What are the players in drug delivery?
- Dosage form
- Absorption organ
- Target Organ
- Target Cell
What is the ophthalmic route of administration?
What is the site of auricular/otic drug delivery?
What phase is the lipid bilayer?
What are the types of Carrier mediated movement across membranes?
- Facilitated diffusion
- Active transport
What is another term for vesicular mediated transport?
What are the types of Passive transport?
- Around cells
- Diffusion though membranes
What would you expect from a Vmax/Concentration plot of an actively transported molecule?
What would you expect from a Vmax/Concentration plot of an passively transported molecule?
What is the long term for ABC transporters?
ATP binding cassette transporters
What do ABC transporters do?
- Aid in movement across the membrane
- RNA translation
- DNA repair
Describe the composition and location of ABC transporters:
What health related activities are ABC transporters involved in?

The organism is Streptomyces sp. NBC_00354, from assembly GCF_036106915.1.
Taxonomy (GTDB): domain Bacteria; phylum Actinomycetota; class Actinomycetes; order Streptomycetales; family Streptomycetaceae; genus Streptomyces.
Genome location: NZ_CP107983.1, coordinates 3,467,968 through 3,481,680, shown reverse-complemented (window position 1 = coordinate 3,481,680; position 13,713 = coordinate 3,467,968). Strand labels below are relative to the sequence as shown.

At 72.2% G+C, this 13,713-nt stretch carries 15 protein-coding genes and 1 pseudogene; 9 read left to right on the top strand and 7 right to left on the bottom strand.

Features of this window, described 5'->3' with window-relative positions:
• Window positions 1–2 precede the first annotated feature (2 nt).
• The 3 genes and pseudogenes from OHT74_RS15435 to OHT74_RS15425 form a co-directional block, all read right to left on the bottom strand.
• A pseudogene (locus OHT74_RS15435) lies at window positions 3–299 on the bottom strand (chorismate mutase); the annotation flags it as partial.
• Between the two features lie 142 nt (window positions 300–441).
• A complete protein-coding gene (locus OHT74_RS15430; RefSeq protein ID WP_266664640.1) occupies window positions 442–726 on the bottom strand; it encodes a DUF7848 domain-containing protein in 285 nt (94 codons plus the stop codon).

- Cystic fibrosis and other diseases
- Tumor resistance
What are the drug substrates for Amino acid transporters?
What are the drug substrates for Peptide transporters?
- b-lactam antibiotics
- ACE inhibitors
What two transporters are peptide transporters?
hPEPT1 and HPT1
What two transporters are nucleoside transporters?
CNT1 and 2
What three transporters are organic anion transporters?
OATP1, 3, and 8
What three transporters are Organic cation transporters?
OCT1 and OCT2
What two transporters are Bile acid transporters?
What are the drug substrates for Nuscleoside transporters?
What are the drug substrates for Organic anion transporters?
- Benzoic Acid
What are the drug substrates for Organic cation transporters?
What are the drug substrates for Bile acid transporters?
What law describes passive movement across a membrane?
What is diffusion?
Process of mass molecular transfer due to random molecular motion and a concentration gradient
What is the driving force for diffusion?
What pharmaceutical examples were given for diffusion?
- Transport of drugs through a polymeric membrane